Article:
Aside from how we personally accept a recommendation as humans, there are other factors to consider. A human brain has the ability to blend together an enormous number of data points to come up with a conclusion. Not just what is being said or done, but subtle gestures, emotions, anticipated reactions, even taste or smell – so many things that a computer is still learning to do. We haven’t yet invented a computer with that level of complexity. Everything is based on logic and probabilities. But we know humans are just not like that. When humans recommend or give advice (or do any interaction for that matter), they weigh up a lot of things – whether consciously or unconsciously. Their brain is calculating a decision in a far more sophisticated way than any computer available today. That’s not to say we won’t get there eventually – who knows. Somehow, our brains are designed in a remarkable way to digest all the different data sources and within seconds, react accordingly. It’s amazingly efficient at it too unlike the massive amounts of data and training that computers require just to make basic assumptions.
Lastly, there is that mystical factor – call it intuition, call it a sixth sense. It’s often apparent when there is a lack of data available. Humans can fill in the gaps with their intuition, common sense, and gut feel. It’s something we know is not just a result of many years of built up knowledge because babies have it too. We just know some things like they are programmed from birth. We don’t know how to program that into computers because we barely understand it ourselves. Reading about ‘reason’ (you can find my post inspired by the book “The Enigma of Reason’ here ), tells you that it is still largely unknown – why we do what we do is not rational or logical but it works. This intuition is added to the mix when a human makes a recommendation. They can include all the logical reasons for giving you the benefit of their wisdom but the addition of ‘intuition’ makes it unique and unrivaled by computers. ‘I think it’s best to do X’ makes it sound a lot simpler than it really is. Beneath the surface, all kinds of complex calculations with intuition, a good narrative and all senses involved, combines together to produce a human recommendation.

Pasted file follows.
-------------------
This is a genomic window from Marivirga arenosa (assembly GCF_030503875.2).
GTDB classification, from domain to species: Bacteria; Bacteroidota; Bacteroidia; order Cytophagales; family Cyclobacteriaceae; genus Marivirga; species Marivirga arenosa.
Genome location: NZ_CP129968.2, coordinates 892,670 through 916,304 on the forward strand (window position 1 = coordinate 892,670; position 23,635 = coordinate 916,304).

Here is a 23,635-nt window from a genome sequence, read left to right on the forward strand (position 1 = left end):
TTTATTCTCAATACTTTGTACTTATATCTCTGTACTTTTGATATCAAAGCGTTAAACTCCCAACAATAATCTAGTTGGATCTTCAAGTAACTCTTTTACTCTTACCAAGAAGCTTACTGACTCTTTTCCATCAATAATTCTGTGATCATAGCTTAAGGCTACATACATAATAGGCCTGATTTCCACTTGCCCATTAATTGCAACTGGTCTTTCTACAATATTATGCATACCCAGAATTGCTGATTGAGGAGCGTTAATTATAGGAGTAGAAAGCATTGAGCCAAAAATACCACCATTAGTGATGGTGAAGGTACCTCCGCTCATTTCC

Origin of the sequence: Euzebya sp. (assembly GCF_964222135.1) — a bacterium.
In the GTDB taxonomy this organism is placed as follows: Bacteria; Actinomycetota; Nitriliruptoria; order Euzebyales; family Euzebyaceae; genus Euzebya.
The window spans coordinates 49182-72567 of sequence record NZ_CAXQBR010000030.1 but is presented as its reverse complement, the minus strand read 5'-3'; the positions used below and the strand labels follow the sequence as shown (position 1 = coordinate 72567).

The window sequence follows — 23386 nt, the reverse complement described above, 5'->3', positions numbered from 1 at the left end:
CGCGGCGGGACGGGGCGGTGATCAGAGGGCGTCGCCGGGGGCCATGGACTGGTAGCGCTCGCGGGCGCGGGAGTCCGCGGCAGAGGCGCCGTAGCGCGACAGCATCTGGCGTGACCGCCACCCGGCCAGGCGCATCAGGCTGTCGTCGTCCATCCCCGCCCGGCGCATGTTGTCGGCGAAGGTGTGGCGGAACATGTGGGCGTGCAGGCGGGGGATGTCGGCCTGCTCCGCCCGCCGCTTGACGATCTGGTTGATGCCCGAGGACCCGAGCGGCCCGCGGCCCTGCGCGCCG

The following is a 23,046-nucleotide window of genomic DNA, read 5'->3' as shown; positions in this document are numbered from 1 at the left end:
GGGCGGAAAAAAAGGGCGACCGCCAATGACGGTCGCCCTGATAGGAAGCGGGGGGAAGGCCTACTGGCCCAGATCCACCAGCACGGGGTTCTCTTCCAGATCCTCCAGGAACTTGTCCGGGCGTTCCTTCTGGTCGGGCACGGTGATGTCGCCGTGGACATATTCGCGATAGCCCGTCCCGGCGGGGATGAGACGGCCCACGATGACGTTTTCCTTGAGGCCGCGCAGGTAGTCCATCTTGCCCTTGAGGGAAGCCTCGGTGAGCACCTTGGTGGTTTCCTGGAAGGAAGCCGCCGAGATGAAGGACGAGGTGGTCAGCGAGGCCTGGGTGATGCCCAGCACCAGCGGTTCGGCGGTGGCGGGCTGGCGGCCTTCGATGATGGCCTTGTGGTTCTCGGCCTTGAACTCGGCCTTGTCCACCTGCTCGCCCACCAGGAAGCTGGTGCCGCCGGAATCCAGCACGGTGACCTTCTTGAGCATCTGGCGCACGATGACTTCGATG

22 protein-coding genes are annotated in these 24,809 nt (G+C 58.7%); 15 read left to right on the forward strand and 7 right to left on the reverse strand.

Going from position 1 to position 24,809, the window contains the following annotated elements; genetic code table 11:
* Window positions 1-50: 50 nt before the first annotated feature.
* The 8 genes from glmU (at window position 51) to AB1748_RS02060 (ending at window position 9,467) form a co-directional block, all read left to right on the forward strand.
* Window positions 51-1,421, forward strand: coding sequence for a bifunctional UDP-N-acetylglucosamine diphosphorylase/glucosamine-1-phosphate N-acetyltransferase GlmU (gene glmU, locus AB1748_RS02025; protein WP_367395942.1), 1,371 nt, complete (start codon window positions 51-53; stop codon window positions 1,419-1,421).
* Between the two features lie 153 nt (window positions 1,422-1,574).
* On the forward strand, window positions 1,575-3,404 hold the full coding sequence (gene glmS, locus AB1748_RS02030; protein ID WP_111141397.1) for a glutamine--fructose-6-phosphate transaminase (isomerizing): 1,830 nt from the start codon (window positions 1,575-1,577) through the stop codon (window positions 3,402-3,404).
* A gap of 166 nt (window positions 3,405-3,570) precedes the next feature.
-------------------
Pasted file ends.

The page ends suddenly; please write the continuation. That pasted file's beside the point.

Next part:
What about covid’s impact on first hand experience?
One thing to ponder is that the arrival of Covid could mean we have a dramatic reduction in the amount of real experiences occurring – at least physical ones. There is an the absence of direct observation which means we can’t be there so we’re reading about it or watching it instead. What impact will that have if any? Maybe it will be a temporary pause that will soon be forgotten. But it could present gaps in the overall human recommendation engine. People will have less to offer each other in the form of first hand advice, if we aren’t able to experience it in the first place. Covid is one more reason to seek and treasure good, human sourced, first hand recommendations.
We built a place for first hand experience
Here at Recknsense, we started recommendation lists for that very purpose. You can look for recommendations anywhere on the internet but they are buried away in feeds or forums. The concept here is to have a list that lasts forever. One place to find recommendations and one place to ask for them. It’s early days. We have one list asking for book recommendations (what book influenced your career?) And only one path to request (the editor!). Eventually it would be great to allow people to ask for their own recommendation lists as well as add to others.